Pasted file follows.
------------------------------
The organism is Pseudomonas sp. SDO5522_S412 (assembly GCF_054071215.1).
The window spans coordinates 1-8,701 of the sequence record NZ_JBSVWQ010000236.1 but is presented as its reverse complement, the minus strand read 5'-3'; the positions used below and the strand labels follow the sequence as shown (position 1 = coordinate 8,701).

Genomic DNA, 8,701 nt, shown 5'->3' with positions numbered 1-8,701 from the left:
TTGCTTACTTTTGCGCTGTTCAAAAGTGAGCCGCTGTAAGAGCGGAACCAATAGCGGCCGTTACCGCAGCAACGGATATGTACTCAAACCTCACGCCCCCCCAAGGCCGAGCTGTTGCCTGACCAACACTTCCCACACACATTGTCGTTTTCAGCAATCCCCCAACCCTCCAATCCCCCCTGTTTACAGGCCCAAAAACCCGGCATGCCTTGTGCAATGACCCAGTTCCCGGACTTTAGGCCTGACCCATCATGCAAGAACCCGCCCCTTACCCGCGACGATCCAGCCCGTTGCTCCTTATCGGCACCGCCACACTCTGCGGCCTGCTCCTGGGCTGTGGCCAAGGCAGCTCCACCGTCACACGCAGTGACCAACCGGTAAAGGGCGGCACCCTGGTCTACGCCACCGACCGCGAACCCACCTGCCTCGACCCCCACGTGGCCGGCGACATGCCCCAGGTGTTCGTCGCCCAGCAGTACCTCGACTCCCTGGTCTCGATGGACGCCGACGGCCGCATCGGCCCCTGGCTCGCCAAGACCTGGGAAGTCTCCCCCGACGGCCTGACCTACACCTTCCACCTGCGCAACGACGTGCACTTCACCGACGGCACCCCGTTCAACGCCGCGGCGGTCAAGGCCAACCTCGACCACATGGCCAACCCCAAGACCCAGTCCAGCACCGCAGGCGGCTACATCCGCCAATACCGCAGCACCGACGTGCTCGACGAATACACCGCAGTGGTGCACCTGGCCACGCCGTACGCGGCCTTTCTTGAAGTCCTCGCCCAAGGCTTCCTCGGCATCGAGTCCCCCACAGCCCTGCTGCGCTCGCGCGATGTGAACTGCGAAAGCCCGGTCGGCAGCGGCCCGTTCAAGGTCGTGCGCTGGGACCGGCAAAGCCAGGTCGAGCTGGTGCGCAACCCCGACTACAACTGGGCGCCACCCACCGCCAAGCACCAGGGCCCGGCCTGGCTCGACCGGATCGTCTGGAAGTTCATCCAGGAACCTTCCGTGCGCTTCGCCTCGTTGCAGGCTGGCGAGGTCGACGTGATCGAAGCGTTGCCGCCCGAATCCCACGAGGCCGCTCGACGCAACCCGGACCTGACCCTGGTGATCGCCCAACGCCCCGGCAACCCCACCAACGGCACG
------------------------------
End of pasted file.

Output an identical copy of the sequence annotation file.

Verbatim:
The organism is Pseudomonas sp. SDO5522_S412 (assembly GCF_054071215.1).
The window spans coordinates 1-8,701 of the sequence record NZ_JBSVWQ010000236.1 but is presented as its reverse complement, the minus strand read 5'-3'; the positions used below and the strand labels follow the sequence as shown (position 1 = coordinate 8,701).

Genomic DNA, 8,701 nt, shown 5'->3' with positions numbered 1-8,701 from the left:
TTGCTTACTTTTGCGCTGTTCAAAAGTGAGCCGCTGTAAGAGCGGAACCAATAGCGGCCGTTACCGCAGCAACGGATATGTACTCAAACCTCACGCCCCCCCAAGGCCGAGCTGTTGCCTGACCAACACTTCCCACACACATTGTCGTTTTCAGCAATCCCCCAACCCTCCAATCCCCCCTGTTTACAGGCCCAAAAACCCGGCATGCCTTGTGCAATGACCCAGTTCCCGGACTTTAGGCCTGACCCATCATGCAAGAACCCGCCCCTTACCCGCGACGATCCAGCCCGTTGCTCCTTATCGGCACCGCCACACTCTGCGGCCTGCTCCTGGGCTGTGGCCAAGGCAGCTCCACCGTCACACGCAGTGACCAACCGGTAAAGGGCGGCACCCTGGTCTACGCCACCGACCGCGAACCCACCTGCCTCGACCCCCACGTGGCCGGCGACATGCCCCAGGTGTTCGTCGCCCAGCAGTACCTCGACTCCCTGGTCTCGATGGACGCCGACGGCCGCATCGGCCCCTGGCTCGCCAAGACCTGGGAAGTCTCCCCCGACGGCCTGACCTACACCTTCCACCTGCGCAACGACGTGCACTTCACCGACGGCACCCCGTTCAACGCCGCGGCGGTCAAGGCCAACCTCGACCACATGGCCAACCCCAAGACCCAGTCCAGCACCGCAGGCGGCTACATCCGCCAATACCGCAGCACCGACGTGCTCGACGAATACACCGCAGTGGTGCACCTGGCCACGCCGTACGCGGCCTTTCTTGAAGTCCTCGCCCAAGGCTTCCTCGGCATCGAGTCCCCCACAGCCCTGCTGCGCTCGCGCGATGTGAACTGCGAAAGCCCGGTCGGCAGCGGCCCGTTCAAGGTCGTGCGCTGGGACCGGCAAAGCCAGGTCGAGCTGGTGCGCAACCCCGACTACAACTGGGCGCCACCCACCGCCAAGCACCAGGGCCCGGCCTGGCTCGACCGGATCGTCTGGAAGTTCATCCAGGAACCTTCCGTGCGCTTCGCCTCGTTGCAGGCTGGCGAGGTCGACGTGATCGAAGCGTTGCCGCCCGAATCCCACGAGGCCGCTCGACGCAACCCGGACCTGACCCTGGTGATCGCCCAACGCCCCGGCAACCCCACCAACGGCACG